Complex Carbohydrate Absorption


What happens to sugar as soon as we eat it? If it’s so important, the body will produce energy from it immediately, right? The answer to the first question is best explained by dividing it into two parts: what happens to complex carbohydrates and what happens to simple carbohydrates as soon as we eat them? We have already covered the absorption of simple carbohydrates earlier.

First, we’ll discuss the breakdown of complex carbohydrates (whole grains, brown rice, and starchy vegetables). In the mouth, the complex carbohydrates are acted upon by digestive organs including the teeth and tongue for mastication (chewing), starch-digesting enzymes known as salivary amylases, and other digestive enzymes primarily residing in the saliva. The saliva also contains low levels of the B vitamins, vitamin C, and vitamin K to help assist in the proper utilization of these sugars. The teeth are important because they are meant to grind up the fiber of the grains and vegetables to release the carbohydrates from the cells. Plants also have another type of carbohydrate as fiber called cellulose in their cell walls of which humans don’t use as nutrients but act, instead, to aid in the movement of digested foods through the intestine. Therefore, our teeth are needed to cut through the plant cell walls to enable appropriate digestion of the starches.

In a neutral to slightly acidic environment, salivary amylase begins to break down the long-chain complex carbohydrates known as polysaccharides into smaller chains. This is done by the addition of water molecules. The smaller carbohydrate chains are then swallowed following mastication and continue to be digested by salivary amylase as they reach the stomach. Once in the stomach, the salivary amylase is inactivated by the higher acidity of the stomach.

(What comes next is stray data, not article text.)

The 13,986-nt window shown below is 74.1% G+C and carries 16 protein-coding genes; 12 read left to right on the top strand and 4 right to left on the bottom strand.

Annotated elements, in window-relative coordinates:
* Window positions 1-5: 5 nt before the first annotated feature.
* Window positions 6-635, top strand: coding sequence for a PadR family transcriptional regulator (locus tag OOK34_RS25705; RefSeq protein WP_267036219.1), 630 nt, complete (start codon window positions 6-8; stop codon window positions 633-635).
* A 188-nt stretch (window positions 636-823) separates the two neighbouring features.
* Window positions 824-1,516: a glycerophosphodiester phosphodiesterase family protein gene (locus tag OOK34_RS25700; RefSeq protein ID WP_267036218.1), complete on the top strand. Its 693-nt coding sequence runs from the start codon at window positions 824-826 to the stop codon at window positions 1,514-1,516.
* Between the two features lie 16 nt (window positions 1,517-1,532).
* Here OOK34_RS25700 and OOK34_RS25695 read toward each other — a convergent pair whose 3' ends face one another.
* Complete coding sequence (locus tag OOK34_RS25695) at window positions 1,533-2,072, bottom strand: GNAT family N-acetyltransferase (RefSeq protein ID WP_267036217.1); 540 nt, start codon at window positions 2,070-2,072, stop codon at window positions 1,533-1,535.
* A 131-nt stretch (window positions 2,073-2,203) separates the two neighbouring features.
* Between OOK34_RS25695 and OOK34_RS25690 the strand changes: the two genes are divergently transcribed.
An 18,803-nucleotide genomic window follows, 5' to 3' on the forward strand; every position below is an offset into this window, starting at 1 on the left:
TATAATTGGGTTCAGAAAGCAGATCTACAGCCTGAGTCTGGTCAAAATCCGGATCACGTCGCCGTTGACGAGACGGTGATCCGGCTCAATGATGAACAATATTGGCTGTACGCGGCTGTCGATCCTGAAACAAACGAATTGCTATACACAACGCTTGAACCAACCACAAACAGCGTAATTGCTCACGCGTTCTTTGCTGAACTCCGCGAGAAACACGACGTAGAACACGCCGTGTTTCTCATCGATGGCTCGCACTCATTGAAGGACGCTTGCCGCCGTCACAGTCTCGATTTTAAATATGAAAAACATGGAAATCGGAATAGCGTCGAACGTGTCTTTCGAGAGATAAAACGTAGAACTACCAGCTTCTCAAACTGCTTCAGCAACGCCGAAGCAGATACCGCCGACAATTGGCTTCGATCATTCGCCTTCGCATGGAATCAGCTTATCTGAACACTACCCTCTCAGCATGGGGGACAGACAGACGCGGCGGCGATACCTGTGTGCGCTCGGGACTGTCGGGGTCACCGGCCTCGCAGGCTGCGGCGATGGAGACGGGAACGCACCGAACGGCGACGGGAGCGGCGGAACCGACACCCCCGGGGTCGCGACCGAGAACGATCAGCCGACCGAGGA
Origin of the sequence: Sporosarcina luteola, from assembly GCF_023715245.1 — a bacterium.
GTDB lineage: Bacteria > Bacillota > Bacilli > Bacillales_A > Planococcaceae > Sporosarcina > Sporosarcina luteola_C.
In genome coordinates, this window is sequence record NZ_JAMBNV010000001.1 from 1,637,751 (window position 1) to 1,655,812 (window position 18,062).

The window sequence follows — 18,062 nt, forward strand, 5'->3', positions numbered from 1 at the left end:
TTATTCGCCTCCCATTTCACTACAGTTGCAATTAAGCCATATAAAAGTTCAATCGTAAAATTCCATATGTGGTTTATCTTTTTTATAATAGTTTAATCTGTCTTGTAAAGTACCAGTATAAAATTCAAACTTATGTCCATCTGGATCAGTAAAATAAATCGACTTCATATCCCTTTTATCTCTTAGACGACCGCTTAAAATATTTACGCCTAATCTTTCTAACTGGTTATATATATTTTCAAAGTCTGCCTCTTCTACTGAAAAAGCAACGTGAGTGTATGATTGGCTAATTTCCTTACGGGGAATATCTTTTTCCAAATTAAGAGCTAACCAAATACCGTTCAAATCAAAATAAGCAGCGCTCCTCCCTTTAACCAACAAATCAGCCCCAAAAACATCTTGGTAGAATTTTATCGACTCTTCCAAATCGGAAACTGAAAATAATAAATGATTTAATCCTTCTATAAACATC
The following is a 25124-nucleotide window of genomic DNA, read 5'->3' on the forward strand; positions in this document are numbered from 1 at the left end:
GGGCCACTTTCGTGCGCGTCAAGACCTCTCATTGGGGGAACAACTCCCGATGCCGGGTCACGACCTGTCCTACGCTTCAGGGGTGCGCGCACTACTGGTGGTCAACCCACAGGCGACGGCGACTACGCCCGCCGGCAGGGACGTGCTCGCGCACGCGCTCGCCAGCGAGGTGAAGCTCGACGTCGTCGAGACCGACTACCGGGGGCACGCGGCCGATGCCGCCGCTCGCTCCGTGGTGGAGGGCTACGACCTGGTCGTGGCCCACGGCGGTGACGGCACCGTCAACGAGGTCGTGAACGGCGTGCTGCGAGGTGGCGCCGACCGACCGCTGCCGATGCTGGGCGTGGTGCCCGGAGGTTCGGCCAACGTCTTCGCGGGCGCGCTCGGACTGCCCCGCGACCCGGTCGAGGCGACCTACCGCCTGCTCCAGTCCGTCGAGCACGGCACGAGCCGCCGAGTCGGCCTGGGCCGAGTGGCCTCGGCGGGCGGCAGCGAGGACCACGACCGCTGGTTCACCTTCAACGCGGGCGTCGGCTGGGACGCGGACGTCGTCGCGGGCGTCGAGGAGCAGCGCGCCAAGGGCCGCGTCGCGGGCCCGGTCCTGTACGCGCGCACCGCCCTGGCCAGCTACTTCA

complex carbohydrates

From the stomach, the remaining small and long-chain polysaccha- rides are further acted upon by pancreatic amylase that is secreted into the duodenal portion of the small intestine. Enzymes within the cell membranes of the duodenum will further breakdown the fragmented polysaccharides into the monosaccharides glucose, fructose and galactose, simple carbohydrates also known as simple sugars as they pass through the small intestine. The fragmented complex carbohydrates are slowly and systematically broken down to monosaccharides for distribution into the bloodstream. Insulin levels can stay in better control this way.

Digestion and absorption of complex carbohydrates continues uniformly and without straining insulin secretion. The amount of surface area provided by the intestinal cell membranes due to their microscopic finger-like projections is about the size of a tennis court. This is where the absorption of simple sugars occurs into the bloodstream. The stomach, however, has very little ability to absorb any nutrients.

In the bloodstream, almost all of the circulating simple sugar is exclusively glucose. Fructose needs to pay a visit to the liver in order to be converted to glucose. Therefore, the metabolism of fructose is much slower than for glucose. Glucose from galactose is derived from the milk sugar lactose. It, too, converts slowly to glucose. Refined grains are absorbed much more rapidly into the bloodstream than whole grains because the carbohydrate complexes in refined grains have been previously split apart during the refining process.

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